There is also that great glorification of Jesus.  I love how Piper does this.  He doesn't come right out and say, "Jesus is great!"  Instead, he uses his words to draw you to that conclusion yourself.  You suddenly find yourself thinking, "Jesus is Great!" before you know that you are thinking it!  He pulls on your heartstrings to magnify our Lord.

The version that I have linked is different from the version that I have in front of me.  The version I have in front of me is illustrated by paintings from Glenn Harrington, whereas the version I have linked is illustrated by John Lawrence.

If you have a few extra bucks, this is a worthwhile purchase.  I believe that Amazon has a few of these that are used where you will basically pay for shipping.  Check it out.


Sunday, December 25, 2011

Man's maker was made man...

And here is that quote from the end:
Man's maker was made man,
that He, Ruler of the stars,
might nurse at His mother's breast;
that the Bread might hunger,
the Fountain thirst,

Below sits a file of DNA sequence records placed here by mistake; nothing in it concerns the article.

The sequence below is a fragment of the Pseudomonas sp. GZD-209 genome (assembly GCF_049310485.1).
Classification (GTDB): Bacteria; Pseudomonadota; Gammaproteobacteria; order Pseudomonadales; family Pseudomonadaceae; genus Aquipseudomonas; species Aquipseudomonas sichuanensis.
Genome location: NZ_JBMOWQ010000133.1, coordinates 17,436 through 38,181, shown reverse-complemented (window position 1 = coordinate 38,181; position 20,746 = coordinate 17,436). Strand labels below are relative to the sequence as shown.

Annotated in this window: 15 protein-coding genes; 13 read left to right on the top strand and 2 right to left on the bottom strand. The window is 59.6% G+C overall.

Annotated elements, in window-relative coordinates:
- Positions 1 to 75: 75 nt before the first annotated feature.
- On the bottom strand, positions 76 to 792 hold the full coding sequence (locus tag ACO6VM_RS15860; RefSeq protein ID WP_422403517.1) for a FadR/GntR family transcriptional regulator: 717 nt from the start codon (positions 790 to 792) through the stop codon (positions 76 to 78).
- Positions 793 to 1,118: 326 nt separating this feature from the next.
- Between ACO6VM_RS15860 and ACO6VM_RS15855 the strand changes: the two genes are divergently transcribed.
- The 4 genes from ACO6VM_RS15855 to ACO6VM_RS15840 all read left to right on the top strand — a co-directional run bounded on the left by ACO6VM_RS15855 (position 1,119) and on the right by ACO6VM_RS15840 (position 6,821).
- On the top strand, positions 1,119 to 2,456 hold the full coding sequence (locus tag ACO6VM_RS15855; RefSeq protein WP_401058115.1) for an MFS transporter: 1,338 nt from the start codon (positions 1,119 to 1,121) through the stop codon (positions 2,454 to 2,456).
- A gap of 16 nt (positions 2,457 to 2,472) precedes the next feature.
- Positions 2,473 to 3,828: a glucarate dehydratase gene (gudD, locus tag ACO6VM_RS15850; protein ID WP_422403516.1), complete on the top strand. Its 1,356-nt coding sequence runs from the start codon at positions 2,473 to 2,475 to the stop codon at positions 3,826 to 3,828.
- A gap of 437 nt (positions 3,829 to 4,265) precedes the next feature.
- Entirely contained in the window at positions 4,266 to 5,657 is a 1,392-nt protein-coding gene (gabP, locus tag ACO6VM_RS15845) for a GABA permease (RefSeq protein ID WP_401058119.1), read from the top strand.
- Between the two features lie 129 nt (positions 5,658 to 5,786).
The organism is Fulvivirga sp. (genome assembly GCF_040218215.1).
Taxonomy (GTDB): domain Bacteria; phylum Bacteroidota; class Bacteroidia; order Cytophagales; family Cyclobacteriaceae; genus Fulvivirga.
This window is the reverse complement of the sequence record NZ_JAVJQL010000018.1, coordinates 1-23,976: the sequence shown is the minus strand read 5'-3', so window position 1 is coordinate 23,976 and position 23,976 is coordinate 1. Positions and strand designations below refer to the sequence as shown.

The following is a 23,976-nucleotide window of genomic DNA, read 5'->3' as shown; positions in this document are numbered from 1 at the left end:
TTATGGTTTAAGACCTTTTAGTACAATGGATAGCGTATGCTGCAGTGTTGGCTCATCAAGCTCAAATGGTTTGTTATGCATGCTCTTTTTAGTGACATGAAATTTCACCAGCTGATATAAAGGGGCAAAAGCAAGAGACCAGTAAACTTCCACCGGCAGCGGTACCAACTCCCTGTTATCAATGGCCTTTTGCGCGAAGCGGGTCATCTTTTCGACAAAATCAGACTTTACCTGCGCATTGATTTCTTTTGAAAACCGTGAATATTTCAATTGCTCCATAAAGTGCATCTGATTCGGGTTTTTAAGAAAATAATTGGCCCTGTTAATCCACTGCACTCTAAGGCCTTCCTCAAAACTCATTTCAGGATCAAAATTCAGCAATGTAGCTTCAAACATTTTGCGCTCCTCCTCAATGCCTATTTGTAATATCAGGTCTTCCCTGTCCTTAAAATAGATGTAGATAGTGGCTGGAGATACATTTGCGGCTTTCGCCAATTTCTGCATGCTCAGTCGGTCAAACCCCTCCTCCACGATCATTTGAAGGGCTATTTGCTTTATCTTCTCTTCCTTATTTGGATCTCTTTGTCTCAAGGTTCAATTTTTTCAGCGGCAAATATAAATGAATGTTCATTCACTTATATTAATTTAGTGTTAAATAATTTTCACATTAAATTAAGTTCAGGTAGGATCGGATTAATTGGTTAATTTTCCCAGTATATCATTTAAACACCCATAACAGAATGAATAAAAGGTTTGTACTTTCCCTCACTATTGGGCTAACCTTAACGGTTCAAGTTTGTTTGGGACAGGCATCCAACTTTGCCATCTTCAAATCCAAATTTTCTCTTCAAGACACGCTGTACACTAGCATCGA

the Light sleep,
the Way be tired on its journey;
that the Truth might be accused of false witness,
the Teacher be beaten with whips,
the Foundation be suspended on wood;
that Strength might grow weak;
that the Healer might be wounded;
that Life might die.

Saturday, December 24, 2011

The Shepherd's Response

The shepherds responded to the Angel's pronouncement.  Does our response match the magnitude of the announcement?  Do we think of Christmas in a way that corresponds adequately to the message of Christmas?

Last Sunday I approached this topic, using the announcement of the Angels as my text.  Consider listening to this message as you consider your own thoughts and actions this Christmas.